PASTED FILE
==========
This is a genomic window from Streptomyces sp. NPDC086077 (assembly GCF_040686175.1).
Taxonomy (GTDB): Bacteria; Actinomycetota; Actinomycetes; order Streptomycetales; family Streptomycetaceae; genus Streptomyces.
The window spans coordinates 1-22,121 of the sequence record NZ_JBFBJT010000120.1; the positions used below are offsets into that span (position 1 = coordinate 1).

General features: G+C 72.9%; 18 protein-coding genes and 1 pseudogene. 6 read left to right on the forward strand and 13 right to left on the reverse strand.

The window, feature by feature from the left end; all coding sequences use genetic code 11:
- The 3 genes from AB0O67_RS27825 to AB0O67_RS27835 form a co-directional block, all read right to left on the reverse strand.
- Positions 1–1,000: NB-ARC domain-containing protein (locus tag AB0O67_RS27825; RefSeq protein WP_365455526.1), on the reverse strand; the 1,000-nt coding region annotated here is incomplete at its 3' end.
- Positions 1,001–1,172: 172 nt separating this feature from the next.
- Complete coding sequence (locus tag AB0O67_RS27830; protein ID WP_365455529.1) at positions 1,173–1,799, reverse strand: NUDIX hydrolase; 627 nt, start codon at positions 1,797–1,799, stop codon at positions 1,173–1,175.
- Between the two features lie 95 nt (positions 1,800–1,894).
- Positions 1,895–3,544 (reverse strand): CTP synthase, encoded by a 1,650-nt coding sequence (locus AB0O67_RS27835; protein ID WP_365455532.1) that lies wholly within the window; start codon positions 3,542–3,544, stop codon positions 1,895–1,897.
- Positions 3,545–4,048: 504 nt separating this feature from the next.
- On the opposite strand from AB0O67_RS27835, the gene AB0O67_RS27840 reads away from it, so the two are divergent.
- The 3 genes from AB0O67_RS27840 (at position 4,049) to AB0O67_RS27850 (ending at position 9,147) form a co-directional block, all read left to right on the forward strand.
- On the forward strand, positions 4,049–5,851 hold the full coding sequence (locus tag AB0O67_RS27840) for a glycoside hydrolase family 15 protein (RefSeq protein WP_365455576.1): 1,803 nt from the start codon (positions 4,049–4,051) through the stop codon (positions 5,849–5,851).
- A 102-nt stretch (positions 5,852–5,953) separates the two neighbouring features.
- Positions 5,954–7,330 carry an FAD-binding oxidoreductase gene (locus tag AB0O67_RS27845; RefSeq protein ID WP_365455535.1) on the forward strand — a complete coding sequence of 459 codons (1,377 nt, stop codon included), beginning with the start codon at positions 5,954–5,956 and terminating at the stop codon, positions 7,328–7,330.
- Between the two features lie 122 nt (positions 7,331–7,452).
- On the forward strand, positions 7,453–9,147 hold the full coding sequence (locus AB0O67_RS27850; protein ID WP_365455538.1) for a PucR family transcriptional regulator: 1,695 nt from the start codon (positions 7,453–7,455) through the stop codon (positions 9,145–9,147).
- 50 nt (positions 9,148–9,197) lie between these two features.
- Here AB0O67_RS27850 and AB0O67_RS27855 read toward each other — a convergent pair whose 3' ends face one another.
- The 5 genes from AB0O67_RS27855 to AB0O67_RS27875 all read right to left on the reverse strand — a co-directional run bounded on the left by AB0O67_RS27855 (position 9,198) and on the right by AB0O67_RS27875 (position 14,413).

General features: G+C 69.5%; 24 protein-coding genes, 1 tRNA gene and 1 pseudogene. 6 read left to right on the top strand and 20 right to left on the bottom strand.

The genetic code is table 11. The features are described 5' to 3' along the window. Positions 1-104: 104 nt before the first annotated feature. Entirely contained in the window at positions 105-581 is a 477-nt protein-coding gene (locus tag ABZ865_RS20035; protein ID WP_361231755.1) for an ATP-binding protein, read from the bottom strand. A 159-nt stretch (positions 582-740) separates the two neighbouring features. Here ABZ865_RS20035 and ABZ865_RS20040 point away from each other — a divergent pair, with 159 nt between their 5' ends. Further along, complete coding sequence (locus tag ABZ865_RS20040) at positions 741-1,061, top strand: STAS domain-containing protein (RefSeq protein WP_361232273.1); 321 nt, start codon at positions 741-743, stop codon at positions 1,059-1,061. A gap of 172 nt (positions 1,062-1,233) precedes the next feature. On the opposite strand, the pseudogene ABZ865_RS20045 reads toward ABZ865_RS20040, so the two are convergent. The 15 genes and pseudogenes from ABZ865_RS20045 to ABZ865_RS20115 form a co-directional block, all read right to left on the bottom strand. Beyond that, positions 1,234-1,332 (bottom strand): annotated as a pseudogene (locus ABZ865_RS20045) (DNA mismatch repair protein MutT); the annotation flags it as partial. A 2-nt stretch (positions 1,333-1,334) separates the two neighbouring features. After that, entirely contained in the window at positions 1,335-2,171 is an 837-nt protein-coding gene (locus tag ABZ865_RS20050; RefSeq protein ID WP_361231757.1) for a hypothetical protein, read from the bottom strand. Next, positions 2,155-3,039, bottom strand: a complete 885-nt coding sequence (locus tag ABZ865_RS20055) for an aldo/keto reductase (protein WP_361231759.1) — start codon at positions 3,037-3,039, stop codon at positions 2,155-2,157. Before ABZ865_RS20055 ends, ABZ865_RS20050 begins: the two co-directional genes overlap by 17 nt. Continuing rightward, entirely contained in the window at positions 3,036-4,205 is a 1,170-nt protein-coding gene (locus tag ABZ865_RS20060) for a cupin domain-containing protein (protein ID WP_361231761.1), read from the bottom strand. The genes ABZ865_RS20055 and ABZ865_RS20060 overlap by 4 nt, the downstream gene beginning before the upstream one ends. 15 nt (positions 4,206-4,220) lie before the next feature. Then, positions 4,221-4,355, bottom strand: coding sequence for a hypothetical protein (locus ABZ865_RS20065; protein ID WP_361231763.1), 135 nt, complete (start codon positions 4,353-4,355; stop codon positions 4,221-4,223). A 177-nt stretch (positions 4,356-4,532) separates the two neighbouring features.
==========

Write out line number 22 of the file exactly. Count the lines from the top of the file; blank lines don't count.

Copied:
- The 5 genes from AB0O67_RS27855 to AB0O67_RS27875 all read right to left on the reverse strand — a co-directional run bounded on the left by AB0O67_RS27855 (position 9,198) and on the right by AB0O67_RS27875 (position 14,413).